3) Too much information: The opposite problem of number 2 is over-saturation. With each topic, there is an ever-expanding catalogue of digital items I can add to the syllabus.  However, each additional link or line on the syllabus has the possibility of obscuring the topic we discuss or seem too overwhelming for a student to really explore. Over-saturation of information runs the risk of an Huxleyian effect of rendering useful information inert.   For example, my week on game theory is already quite large and I would rather not add additional items to list. Being selective is the answer to this.

A few other approaches:

I do link to specific blog posts in the syllabus and will be adding additional posts when they crop up. I have toyed with the idea of requiring a subscription to a national newspaper and have quizzes occasionally on major IR news items, but that seemed a bit too artificial. Instead, I am actively encouraging my students to either add blogs to their normal reading habits or, if they use reddit, then to subscribe to the subreddits that deal with what we study. Specifically, the four subreddits include: /r/IRstudies, /r/PoliticalScience, /r/Comparative, and /r/ForeignPolicyAnalysis.  I do not offer a grade incentive for this, so students will employ this sporadically. However, if they already use an RSS service or Reddit, the simple addition of blogs/subreddits is trivial and could help them in the class.

Also, for the first time this semester, I am attempting to use Blackboard’s wiki as an effort for collective note taking. I had collective note-taking last semester organized through Google Drive. This project had some success with a handful of students participating, but the addition of a third party software made verification/grade incentives more difficult than I initially imagined.  As such, the wiki can serve a similar purpose and I offer a weak incentive of adjusting grades favorably for students that are on the precipice of a higher grade.

Final Thoughts:

1) This link provides the current version of my syllabus.  There are a few items that are still in flux and I need to back-fill several some of the later topics with obvious choices that I am currently neglecting. Specifically, the sections on Human Rights and the Environment are undeveloped; I likely need to ask my co-bloggers for suggestions since they know those areas better than I do.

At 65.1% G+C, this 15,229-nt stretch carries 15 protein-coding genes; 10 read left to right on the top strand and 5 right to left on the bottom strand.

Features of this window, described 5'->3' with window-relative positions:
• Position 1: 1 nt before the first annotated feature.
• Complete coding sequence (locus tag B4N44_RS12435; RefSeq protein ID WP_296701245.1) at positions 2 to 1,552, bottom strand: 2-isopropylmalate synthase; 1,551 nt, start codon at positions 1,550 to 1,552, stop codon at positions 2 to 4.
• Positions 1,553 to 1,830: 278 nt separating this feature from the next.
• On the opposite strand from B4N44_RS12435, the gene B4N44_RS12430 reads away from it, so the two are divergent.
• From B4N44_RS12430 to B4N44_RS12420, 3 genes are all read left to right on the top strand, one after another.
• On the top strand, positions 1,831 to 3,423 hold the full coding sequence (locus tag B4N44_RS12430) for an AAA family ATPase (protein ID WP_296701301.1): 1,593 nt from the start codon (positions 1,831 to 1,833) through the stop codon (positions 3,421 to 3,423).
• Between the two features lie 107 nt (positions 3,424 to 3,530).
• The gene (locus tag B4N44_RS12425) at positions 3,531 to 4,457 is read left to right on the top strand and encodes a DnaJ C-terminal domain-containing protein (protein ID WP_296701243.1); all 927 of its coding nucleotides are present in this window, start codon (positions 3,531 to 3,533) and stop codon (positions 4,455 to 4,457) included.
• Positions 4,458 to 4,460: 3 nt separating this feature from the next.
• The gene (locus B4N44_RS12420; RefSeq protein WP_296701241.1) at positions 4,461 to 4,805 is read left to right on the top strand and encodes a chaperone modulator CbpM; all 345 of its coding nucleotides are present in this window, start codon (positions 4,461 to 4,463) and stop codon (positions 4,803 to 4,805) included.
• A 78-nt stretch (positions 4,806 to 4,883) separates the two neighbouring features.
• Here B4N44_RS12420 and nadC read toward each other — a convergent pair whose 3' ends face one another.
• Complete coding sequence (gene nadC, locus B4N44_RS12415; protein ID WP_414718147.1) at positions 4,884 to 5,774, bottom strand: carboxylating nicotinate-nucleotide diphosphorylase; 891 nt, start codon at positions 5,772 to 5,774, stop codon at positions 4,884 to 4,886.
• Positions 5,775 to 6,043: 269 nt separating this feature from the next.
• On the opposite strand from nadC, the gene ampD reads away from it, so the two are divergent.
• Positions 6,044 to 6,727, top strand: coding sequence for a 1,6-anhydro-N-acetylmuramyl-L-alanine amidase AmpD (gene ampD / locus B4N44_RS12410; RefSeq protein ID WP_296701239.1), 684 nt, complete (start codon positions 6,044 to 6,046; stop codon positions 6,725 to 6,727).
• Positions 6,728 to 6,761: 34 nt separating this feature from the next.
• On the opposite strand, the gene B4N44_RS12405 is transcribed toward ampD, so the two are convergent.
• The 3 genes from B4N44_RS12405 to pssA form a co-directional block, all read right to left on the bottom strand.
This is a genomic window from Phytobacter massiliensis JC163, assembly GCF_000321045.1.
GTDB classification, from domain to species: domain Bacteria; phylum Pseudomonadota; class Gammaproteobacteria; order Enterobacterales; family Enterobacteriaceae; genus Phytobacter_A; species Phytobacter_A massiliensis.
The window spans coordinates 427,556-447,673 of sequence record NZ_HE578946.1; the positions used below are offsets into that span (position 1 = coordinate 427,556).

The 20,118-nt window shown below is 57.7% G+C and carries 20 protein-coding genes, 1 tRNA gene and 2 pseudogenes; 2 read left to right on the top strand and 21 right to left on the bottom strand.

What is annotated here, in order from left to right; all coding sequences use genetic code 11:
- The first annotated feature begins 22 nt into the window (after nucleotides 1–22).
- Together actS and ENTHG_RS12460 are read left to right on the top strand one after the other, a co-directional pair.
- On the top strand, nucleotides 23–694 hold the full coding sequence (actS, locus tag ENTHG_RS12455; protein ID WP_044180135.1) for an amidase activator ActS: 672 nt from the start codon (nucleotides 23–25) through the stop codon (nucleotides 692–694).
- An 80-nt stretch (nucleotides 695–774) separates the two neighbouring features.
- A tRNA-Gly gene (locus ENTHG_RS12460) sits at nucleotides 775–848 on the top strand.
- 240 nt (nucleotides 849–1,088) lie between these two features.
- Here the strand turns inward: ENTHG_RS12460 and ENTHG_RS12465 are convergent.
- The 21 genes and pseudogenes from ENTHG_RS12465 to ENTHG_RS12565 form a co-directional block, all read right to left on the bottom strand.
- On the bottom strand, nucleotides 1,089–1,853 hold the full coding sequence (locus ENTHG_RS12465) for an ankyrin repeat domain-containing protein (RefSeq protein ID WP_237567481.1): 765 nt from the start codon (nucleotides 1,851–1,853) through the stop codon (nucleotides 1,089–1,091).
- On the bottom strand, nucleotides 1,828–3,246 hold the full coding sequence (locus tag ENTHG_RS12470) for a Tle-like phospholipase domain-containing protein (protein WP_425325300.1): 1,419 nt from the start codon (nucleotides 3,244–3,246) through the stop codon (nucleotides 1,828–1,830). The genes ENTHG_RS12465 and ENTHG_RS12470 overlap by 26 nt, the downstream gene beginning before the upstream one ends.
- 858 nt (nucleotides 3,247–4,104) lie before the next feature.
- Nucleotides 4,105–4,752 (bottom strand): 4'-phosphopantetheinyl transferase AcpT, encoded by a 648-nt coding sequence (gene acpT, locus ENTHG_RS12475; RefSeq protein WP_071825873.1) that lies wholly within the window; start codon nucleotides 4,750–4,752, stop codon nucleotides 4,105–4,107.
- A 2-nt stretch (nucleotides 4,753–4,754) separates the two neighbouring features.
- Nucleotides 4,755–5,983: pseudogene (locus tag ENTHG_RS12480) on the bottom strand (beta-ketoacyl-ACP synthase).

If you have any obvious suggestions please post them here or message me on one of the various social networks I visit.  If you have any suggestions, please do post them here or forward them to me.

2)This will be an ongoing project and will hopefully have all of my syllabi, eventually, in a similar state. I think this type of cross-referential material will be useful for all types of subjects/disciplines, the challenge is to continual building the catalogue to match. Doing this all in one sitting is much more challenging than doing it as you go along. As I am teaching Comparative Foreign Policy for the first time, I will be slowly updating the syllabus as I go along with new content. For example, /r/ForeignPolicyAnalysis is doing a series of posts on the major theories of foreign policy that my students may find useful.


*I have just started this part of the project and I am not sure if music is a solid addition or not.  Going through my personal collection is somewhat limited and there are a few other sources for how music relates to international relations/political science that I still need to draw from/peruse.


Michael A. Allen

About Michael A. Allen

Michael is an Assistant Professor in Political Science at Boise State University with a focus in International Relations, Comparative Politics, and Methodology (quantitative and formal). His work includes issues related to military basing abroad, asymmetric relations, cooperation, and conflict. He received his Ph.D from Binghamton University in 2011.